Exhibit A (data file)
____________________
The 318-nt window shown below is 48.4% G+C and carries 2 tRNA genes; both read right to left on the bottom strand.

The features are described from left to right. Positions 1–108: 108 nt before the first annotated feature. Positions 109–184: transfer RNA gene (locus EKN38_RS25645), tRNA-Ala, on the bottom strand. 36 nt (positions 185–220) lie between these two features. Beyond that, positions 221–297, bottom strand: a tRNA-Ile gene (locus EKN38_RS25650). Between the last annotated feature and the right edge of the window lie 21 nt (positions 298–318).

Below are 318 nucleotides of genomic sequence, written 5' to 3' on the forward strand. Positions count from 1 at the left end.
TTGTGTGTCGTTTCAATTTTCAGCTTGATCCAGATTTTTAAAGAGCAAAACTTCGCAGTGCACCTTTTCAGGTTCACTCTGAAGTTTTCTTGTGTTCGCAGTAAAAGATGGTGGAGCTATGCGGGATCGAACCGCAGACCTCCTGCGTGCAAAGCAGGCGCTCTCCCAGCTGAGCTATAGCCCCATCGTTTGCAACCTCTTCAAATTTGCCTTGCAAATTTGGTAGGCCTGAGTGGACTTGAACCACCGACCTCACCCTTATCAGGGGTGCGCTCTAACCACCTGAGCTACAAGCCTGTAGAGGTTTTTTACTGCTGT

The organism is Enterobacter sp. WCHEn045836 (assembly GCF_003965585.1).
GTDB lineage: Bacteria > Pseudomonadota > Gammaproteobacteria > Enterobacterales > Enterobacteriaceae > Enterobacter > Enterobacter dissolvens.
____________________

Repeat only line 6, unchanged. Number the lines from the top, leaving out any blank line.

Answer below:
GTDB lineage: Bacteria > Pseudomonadota > Gammaproteobacteria > Enterobacterales > Enterobacteriaceae > Enterobacter > Enterobacter dissolvens.